Patience is not a virtue I can claim ample possession of.
In my own photography – if I had to label the genre in which I mostly operate I would call it urban tourist landscape – I tend to grade myself on the “postcard shot” scale. While I am able to aesthetically appreciate impressions of true artists (there is little doubt that I am not one), I most value in my own shots crispness and vividness – in other words, being able to say that “this photograph is like a postcard”.
Shooting in RAW with enthusiast-level gear (which is to say, not approaching professional level but certainly better than amateur), I have many opportunities to get the best out of my shots during post-processing. Lightroom on its own makes a reasonable job of taking a decent RAW file and bringing out colors, re-balancing shadows and highlights, enhancing sharpness, etc. Then, there are multi-RAW processing techniques that allow me to layer in local adjustments to different parts of a given picture in Photoshop.
But I am not patient enough to get the best possible result. I
might clearly lack the measure of artistic inspiration that guides some photographers to identify uncommon adjustments or effects that turn a good photograph into an exceptional masterpiece. But that aside, as much as I swear by post-processing I simply am not wired to take time to painstakingly work on adjustments once I deem my interim results “good enough”. After all, there is a whole line of next photographs being neglected while I am spending all that extra time on a particular one.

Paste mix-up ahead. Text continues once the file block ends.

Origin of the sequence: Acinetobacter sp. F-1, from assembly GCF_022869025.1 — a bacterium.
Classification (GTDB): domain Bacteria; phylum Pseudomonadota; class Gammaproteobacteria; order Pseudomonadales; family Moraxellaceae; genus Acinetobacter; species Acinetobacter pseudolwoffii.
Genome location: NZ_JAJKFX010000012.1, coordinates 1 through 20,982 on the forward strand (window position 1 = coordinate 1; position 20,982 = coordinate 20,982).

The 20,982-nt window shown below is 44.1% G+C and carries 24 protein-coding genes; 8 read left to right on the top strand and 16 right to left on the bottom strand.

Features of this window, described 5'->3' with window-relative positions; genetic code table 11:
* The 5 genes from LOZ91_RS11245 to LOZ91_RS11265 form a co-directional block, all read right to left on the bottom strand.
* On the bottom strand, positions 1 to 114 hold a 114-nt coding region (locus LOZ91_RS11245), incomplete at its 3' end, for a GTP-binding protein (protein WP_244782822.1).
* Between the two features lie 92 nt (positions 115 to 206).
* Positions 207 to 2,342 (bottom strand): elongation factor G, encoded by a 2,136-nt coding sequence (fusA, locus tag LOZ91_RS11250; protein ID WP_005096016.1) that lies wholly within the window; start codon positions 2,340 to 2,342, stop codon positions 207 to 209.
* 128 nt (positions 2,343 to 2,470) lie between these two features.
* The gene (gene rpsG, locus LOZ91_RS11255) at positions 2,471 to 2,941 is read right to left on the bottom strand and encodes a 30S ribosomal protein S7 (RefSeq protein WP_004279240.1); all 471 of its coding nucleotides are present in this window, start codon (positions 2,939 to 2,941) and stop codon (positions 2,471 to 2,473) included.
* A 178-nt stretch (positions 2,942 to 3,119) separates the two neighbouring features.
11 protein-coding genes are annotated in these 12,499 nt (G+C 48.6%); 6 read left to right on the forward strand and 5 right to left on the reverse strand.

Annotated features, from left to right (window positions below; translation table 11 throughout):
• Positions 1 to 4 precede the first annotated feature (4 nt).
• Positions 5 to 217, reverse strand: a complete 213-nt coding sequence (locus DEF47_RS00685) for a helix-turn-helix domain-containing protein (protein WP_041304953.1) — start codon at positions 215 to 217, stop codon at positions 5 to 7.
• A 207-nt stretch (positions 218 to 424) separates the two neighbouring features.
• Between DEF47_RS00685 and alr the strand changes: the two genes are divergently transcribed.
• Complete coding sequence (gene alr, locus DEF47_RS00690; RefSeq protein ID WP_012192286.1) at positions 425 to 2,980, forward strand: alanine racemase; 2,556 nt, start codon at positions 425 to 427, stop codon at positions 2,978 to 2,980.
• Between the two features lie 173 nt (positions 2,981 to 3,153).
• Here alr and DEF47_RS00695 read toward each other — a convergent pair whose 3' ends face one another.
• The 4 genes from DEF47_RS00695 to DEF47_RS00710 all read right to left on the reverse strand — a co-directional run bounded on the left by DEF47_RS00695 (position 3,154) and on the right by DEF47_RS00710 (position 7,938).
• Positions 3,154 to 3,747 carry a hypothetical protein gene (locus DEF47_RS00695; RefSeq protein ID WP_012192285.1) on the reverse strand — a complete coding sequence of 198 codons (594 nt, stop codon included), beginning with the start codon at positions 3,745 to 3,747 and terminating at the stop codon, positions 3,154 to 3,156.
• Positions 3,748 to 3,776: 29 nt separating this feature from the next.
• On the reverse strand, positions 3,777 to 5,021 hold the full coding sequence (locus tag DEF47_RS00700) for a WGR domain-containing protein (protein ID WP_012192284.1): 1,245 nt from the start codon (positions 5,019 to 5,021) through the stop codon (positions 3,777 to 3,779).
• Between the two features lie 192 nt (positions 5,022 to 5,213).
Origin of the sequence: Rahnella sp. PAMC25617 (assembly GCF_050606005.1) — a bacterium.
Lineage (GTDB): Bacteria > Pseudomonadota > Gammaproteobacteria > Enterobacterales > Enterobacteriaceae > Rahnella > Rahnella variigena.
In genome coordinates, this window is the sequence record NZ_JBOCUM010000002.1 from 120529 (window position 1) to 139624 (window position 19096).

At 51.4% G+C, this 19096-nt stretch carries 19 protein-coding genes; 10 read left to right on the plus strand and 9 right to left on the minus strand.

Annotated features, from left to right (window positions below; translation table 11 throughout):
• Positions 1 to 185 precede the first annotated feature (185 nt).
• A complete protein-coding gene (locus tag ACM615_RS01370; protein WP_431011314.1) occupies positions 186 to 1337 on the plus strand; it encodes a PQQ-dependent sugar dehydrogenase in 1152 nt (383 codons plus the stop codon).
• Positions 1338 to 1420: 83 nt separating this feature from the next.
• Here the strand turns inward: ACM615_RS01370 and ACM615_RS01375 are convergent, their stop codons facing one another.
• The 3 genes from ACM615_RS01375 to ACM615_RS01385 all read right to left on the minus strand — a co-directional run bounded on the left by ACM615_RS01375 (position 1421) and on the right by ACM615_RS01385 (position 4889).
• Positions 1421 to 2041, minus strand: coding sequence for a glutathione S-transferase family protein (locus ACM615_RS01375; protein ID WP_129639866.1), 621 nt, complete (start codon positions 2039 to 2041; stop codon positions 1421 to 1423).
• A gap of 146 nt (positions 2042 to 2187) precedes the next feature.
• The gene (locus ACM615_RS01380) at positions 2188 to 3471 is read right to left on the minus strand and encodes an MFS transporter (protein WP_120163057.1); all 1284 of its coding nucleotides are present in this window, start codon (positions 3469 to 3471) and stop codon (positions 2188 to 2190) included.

HDR to the rescue! While true High Dynamic Range processing requires bracketed exposures, a method called Exposure Fusion takes a single RAW file, calculates what other exposures of the same scene would be like, and then works such virtual exposures as it would work a set of bracketed shots. Photomatix Pro software does an excellent job in producing a “fused” image where shadow and highlight areas are no longer dull and the colors really pop. I may still want to do some further polishing in Lightroom or Photoshop (reducing noise, softening over-saturated areas, sharpening up, retouching blemishes, etc.), but the bottom line is I get to “better than good enough” with fewer manipulations than I would have made otherwise.
Below is a large selection of shots that I made during my walk around Kiev in late January. Pictures on the left are my original final “good enough” results. Pictures on the right are the same RAW files first processed via Exposure Fusion and then additionally adjusted/cropped in Lightroom and Photoshop (some of the perspective crop ratios have not been perfectly matched but those are nonetheless same shots). In a few cases the differences are pretty subtle, while in others they are quite dramatic.
In all cases, I view the right-hand samples as bringing me closer to my postcard-quality goal. I suspect you’ll agree. (All pictures are clickable, as always. Using next/previous controls in the pop-up window will give you a better view of the differences.)